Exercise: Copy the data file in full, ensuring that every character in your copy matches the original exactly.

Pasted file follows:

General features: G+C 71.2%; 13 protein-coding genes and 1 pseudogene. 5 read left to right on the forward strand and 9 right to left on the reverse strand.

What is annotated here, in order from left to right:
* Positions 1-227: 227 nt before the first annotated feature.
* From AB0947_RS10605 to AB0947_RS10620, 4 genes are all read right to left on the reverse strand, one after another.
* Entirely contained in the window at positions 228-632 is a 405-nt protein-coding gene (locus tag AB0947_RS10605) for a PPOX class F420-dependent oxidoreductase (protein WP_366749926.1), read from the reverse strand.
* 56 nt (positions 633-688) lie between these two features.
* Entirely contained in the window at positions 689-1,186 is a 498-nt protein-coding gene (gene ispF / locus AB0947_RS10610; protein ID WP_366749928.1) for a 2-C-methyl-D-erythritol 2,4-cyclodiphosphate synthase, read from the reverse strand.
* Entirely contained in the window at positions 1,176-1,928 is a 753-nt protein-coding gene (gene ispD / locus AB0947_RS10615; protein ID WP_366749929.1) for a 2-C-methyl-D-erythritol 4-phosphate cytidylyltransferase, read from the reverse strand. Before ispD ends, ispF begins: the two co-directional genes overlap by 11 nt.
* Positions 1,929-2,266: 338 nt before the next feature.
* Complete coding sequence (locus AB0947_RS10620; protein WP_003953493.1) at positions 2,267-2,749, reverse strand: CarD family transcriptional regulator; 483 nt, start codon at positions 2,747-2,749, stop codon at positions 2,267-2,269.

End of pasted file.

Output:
General features: G+C 71.2%; 13 protein-coding genes and 1 pseudogene. 5 read left to right on the forward strand and 9 right to left on the reverse strand.

What is annotated here, in order from left to right:
* Positions 1-227: 227 nt before the first annotated feature.
* From AB0947_RS10605 to AB0947_RS10620, 4 genes are all read right to left on the reverse strand, one after another.
* Entirely contained in the window at positions 228-632 is a 405-nt protein-coding gene (locus tag AB0947_RS10605) for a PPOX class F420-dependent oxidoreductase (protein WP_366749926.1), read from the reverse strand.
* 56 nt (positions 633-688) lie between these two features.
* Entirely contained in the window at positions 689-1,186 is a 498-nt protein-coding gene (gene ispF / locus AB0947_RS10610; protein ID WP_366749928.1) for a 2-C-methyl-D-erythritol 2,4-cyclodiphosphate synthase, read from the reverse strand.
* Entirely contained in the window at positions 1,176-1,928 is a 753-nt protein-coding gene (gene ispD / locus AB0947_RS10615; protein ID WP_366749929.1) for a 2-C-methyl-D-erythritol 4-phosphate cytidylyltransferase, read from the reverse strand. Before ispD ends, ispF begins: the two co-directional genes overlap by 11 nt.
* Positions 1,929-2,266: 338 nt before the next feature.
* Complete coding sequence (locus AB0947_RS10620; protein WP_003953493.1) at positions 2,267-2,749, reverse strand: CarD family transcriptional regulator; 483 nt, start codon at positions 2,747-2,749, stop codon at positions 2,267-2,269.